Utilizing Discrepancy Theory to Quantitate Quality of Life in Chronically Ill Children




Webb, Bryn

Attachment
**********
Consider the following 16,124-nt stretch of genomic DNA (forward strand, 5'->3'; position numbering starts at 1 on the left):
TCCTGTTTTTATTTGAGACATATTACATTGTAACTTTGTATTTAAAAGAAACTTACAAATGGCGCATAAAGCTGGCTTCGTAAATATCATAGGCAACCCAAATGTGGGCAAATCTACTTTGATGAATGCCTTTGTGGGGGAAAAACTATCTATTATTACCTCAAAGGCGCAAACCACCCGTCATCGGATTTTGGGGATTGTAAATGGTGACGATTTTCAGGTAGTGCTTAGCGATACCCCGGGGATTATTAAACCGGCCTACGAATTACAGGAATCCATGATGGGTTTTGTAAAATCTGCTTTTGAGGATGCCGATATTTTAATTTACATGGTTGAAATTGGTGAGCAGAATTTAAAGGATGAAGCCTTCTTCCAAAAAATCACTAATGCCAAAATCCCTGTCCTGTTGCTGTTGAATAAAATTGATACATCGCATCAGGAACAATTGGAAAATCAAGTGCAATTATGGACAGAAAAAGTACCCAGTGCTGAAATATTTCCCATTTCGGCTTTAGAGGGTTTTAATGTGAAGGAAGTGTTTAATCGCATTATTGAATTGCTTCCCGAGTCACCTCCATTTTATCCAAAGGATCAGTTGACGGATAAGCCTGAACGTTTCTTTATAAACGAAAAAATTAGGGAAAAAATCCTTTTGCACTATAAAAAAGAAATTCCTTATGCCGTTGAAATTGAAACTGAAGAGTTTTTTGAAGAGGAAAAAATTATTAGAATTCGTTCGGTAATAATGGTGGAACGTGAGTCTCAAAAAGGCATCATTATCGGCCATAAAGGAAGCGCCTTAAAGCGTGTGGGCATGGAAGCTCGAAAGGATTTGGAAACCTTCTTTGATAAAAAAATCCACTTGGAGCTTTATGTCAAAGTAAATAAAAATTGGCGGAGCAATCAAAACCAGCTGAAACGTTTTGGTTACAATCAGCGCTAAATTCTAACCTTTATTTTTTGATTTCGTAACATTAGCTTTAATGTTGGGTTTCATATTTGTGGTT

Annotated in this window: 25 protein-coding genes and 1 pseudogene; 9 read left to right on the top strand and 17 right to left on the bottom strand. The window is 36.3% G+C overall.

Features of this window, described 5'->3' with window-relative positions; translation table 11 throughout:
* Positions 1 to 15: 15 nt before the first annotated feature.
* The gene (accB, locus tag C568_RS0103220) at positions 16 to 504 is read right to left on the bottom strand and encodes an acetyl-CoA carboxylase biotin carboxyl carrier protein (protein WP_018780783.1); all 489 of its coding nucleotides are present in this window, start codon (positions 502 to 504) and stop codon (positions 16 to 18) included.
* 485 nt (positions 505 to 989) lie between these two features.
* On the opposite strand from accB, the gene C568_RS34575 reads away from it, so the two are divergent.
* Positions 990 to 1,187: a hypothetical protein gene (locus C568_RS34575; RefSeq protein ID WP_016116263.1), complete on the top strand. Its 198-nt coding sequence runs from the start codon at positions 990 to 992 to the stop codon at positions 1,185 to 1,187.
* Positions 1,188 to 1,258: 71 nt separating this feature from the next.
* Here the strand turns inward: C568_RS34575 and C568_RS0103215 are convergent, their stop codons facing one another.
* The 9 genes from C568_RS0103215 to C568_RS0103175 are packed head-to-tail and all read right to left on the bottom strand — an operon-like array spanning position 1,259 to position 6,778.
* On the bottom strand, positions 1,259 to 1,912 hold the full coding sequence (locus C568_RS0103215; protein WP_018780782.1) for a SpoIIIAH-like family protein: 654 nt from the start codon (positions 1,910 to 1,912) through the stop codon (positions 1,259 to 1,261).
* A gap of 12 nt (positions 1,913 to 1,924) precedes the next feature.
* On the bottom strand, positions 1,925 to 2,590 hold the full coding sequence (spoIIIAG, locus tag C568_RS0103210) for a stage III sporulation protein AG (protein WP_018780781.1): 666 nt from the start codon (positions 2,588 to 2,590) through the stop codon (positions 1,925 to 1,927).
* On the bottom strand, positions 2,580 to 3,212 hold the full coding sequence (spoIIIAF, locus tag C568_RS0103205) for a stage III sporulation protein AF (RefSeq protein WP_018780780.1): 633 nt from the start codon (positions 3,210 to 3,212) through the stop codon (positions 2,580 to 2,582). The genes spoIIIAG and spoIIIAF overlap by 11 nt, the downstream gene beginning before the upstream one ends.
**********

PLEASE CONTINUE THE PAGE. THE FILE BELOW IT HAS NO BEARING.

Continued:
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BACKGROUND: Quality of Life (QoL) is a ubiquitous yet poorly defined concept in clinical medicine. Many widely used instruments to measure QoL lack a theoretical basis and therefore may not provide accurate assessment. Multiple discrepancy theory advocates that net satisfaction is determined by evaluating the difference or gap between current life circumstances and a standard of comparison. A QoL instrument based on discrepancy theory has been developed by our research group to evaluate children with chronic diseases. OBJECTIVE: To evaluate the parent-child agreement for discrepancy theory items on the GAP QoL Questionnaire for children with chronic illness. DESIGN/METHODS: Children and parents were recruited for this pilot study when attending regularly scheduled appointments in a variety of outpatient clinics at The Hospital for Sick Children (SickKids). Trained interviewers administered the GAP Questionnaire to parents- and to their children if older than age 10. Children and parents answered the questionnaire blind to each other's answers. RESULTS: 77 participants (28 children, 49 parents: 24 parent/child pairs) were enrolled. The most important items for determining QoL generated by the GAP Questionnaire differed for children and parents (See Table). The overall weighted Kappa value for parent-child agreement on the GAP Questionnaire was 0.349 indicating moderate agreement. Items with the highest agreement were having pets (0.6962), getting along with brothers/sisters (0.5886), and the place religion has in your life (0.549).

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